Originally posted 2009-08-10 13:51:09.
I found an article – I’m not going to say where – that basically stated that it’s a “great idea to check your weight every morning on the scale.” Actually, it said this:
Step on the scale every morning. This will help you monitor even the smallest fluctuations in your weight. Another helpful strategy is trying on the same pair of jeans every morning. That way you can actually feel how your body changes on a day-to-day basis and when your jeans fit tighter than they should. Size can often be a more real measurement of fat than weight. Whatever you chose, keep tabs on your weight.
Let me tell you a personal story.
In May of 2008, I finally became fed up and decided to sign up for the 24hr gym located nearby. Inside, I found a beautiful workout center, a gorgeous bathroom, and a scale. When I first stepped on that scale, I was emotional. Teary eyed. I felt like that scale was a negative correlation to my worth… the more I weigh, the less I am worth. No, it’s not true and no, no one would openly and outwardly say it but we ALL know that actions speak much louder than words on any given day. Standing on that scale was a reminder of how I had let myself go.
I immediately jumped off of it, rushed out of the bathroom wiping tears from my eyes (there weren’t really any there, but to make sure that the trainer didn’t see any signs of emotion) and grabbed my keys, vowing to be there that night. I WAS there that night, and sure enough… I jumped on that scale. I hit the gym 7 days a week, and every day… I hopped on that scale. I don’t know what I was expecting it to tell me, because I wasn’t eating a pound’s worth of calories in one day… so I certainly wasn’t going to lose a pound’s worth of calories in a day.
Between days, though, let me tell you – I got some of the CRAZIEST numbers for my weight ever! Some days, I’d gain 4lbs, other days I’d lose 3. I mistakenly thought it was because I was busting my tail at the gym, but it wasn’t. It had much more to do with the fact that I was eating like a pig, mistakenly thinking that when it came to calories, I was burning way more than I was taking in. Womp womp.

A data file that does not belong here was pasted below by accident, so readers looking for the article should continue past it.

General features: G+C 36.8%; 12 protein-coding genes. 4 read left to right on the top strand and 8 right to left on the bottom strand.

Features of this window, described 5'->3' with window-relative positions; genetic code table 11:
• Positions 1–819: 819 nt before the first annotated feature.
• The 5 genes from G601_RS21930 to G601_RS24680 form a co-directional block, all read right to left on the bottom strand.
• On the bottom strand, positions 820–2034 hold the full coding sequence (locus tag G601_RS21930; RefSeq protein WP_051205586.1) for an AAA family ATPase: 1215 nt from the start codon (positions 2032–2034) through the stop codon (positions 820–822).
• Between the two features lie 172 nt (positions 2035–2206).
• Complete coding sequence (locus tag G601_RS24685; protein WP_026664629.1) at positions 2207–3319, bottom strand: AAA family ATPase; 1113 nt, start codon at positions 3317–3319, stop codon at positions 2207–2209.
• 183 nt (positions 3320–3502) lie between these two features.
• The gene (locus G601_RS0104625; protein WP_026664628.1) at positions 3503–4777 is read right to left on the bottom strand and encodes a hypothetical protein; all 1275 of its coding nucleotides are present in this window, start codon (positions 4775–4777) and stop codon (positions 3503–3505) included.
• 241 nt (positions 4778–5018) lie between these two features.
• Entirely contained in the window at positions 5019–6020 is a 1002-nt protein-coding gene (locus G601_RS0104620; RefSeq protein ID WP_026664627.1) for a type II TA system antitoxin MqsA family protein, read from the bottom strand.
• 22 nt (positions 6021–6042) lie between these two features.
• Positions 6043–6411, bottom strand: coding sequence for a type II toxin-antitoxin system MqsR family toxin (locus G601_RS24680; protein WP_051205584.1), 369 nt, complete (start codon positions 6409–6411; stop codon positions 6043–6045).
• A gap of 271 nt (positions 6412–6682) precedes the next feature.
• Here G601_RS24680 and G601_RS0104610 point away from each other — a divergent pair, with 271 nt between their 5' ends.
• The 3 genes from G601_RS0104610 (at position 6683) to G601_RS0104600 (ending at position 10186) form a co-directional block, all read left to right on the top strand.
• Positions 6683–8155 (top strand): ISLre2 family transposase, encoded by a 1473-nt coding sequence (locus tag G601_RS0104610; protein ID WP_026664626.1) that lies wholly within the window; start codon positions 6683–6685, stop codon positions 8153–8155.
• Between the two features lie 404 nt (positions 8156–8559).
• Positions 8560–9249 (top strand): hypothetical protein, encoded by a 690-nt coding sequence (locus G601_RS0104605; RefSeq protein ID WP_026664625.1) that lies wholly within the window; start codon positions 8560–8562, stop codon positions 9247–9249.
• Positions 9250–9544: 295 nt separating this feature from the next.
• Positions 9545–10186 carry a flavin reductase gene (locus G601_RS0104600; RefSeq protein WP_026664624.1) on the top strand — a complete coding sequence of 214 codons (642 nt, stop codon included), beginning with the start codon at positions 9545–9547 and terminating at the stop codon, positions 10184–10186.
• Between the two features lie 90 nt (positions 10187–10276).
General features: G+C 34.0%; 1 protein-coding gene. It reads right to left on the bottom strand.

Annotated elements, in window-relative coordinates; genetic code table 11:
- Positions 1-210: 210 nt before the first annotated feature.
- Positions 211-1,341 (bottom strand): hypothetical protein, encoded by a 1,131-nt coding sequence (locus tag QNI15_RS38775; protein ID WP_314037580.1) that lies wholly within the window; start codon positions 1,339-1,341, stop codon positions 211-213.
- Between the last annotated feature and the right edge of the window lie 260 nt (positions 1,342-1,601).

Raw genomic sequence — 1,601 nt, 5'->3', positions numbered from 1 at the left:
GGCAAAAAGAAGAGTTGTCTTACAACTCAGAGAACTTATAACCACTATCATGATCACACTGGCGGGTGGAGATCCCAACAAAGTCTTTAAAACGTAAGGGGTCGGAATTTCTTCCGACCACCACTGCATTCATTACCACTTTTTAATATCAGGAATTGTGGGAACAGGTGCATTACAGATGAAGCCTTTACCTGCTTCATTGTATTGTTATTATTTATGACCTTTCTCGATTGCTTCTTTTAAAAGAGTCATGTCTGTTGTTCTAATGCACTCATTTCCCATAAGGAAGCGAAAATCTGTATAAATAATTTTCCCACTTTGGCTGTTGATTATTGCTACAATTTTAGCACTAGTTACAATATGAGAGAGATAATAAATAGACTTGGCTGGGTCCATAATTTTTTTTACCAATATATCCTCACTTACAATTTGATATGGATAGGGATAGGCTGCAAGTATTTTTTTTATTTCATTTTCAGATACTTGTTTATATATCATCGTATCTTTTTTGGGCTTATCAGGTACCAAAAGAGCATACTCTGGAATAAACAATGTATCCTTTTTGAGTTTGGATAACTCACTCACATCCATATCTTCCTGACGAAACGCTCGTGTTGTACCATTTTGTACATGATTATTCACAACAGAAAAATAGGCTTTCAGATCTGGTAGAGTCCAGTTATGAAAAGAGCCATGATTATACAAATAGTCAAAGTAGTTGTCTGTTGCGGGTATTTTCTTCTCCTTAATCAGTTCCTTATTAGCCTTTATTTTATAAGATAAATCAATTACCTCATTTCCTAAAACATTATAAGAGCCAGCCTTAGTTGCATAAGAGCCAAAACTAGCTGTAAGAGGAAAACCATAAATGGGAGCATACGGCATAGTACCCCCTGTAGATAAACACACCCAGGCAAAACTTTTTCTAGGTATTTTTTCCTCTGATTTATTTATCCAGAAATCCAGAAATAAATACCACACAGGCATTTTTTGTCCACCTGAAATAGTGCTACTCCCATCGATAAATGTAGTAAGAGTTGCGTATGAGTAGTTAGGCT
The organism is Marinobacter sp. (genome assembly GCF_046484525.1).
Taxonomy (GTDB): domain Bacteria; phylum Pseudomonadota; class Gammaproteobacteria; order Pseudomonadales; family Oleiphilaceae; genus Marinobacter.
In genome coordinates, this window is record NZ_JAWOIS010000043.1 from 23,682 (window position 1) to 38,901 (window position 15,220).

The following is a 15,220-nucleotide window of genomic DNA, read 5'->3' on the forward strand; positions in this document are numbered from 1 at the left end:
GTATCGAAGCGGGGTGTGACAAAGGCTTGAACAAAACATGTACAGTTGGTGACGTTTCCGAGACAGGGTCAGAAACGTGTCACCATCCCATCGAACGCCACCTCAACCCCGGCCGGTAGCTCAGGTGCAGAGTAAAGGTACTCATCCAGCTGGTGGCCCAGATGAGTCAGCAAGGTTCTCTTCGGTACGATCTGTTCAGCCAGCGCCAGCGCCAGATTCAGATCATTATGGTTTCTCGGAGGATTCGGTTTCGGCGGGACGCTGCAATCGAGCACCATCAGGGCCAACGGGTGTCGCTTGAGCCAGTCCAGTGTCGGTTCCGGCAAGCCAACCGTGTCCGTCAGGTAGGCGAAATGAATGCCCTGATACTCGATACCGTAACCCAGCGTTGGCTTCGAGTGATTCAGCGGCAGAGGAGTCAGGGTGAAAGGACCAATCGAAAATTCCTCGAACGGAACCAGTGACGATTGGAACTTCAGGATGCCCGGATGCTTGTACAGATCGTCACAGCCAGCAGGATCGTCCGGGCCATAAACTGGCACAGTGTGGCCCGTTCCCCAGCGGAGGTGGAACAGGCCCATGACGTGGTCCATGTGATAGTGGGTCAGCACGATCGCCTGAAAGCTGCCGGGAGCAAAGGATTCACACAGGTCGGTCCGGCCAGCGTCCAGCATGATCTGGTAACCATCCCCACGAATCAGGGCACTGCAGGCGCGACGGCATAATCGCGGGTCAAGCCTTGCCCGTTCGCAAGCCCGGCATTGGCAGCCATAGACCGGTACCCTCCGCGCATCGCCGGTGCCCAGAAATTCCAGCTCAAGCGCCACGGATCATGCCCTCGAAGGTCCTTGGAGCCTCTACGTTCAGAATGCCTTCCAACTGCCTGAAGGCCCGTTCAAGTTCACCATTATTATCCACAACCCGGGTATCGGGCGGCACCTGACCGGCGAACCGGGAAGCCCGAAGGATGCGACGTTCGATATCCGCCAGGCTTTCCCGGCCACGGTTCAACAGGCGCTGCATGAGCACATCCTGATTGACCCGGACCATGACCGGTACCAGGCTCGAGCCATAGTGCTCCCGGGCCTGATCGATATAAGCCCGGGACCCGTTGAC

Did you know that drinking two liters of water a day can add up to 4lbs to your weight on the scale? That’s not to say that you shouldn’t drink water, but it’s to say that every little thing that you bring in your system can alter your weight on the scale. Did you have a nice carb-heavy dinner, and very little fiber? In other words, did you have a day with food coming in, but no food going out? That’s going to affect your weight on the scale, too! In short, when you step on the scale, there’s no allowance for “what you might’ve eaten that day.” When you step up there, you’re weighing everything on you – your clothes, your shoes, the water you drank, the food you ate, that which has not yet passed through your system… everything. That changes throughout the day, let alone throughout the week. Sure, you can hit the potty before you step up there, but there are no guarantees.
There’s also another thing – you are (presumably) losing weight. You have a mental hurdle that you have to overcome that has nothing to do with numbers on a scale. Addressing obesity demands a lifestyle change that is MUCH more important than numbers on a scale. Hitting that scale every day and seeing progress for a few days (assumedly your body ridding itself of waste) only to potentially gain again or “plateau” (again, probably only your body no longer having huge clumps of waste to rid itself of) is going to be tough to endure for the health novice. Will you mentally understand that? Will your efforts be thwarted by a lack of progress on the scale?
Will you realize that you’re making lifestyle changes that will help you get fit and remain fit for the rest of your life?
The important thing, here, is to realize that weight that took you months, years, or a lifetime to accumulate won’t be gone in a week. Maybe you’ll be at a point – mentally – to be able to deal with seeing “no progress” stare you in the face repeatedly. For now, it shouldn’t be your priority. Your priority should be incorporating healthy behavior in your daily activity, because the weight will just fall off after that!
Now… after reading all of that and you still think you can handle hitting the scale every day and seeing the same number even though you’re putting in twice as much effort as before, then by all means, go for it. Take this post as a warning sign of what roadblocks you can expect to encounter, and know that you can always scrap the scale until you get in a regular routine. If not? Say Sayonara to the scale and get to work!
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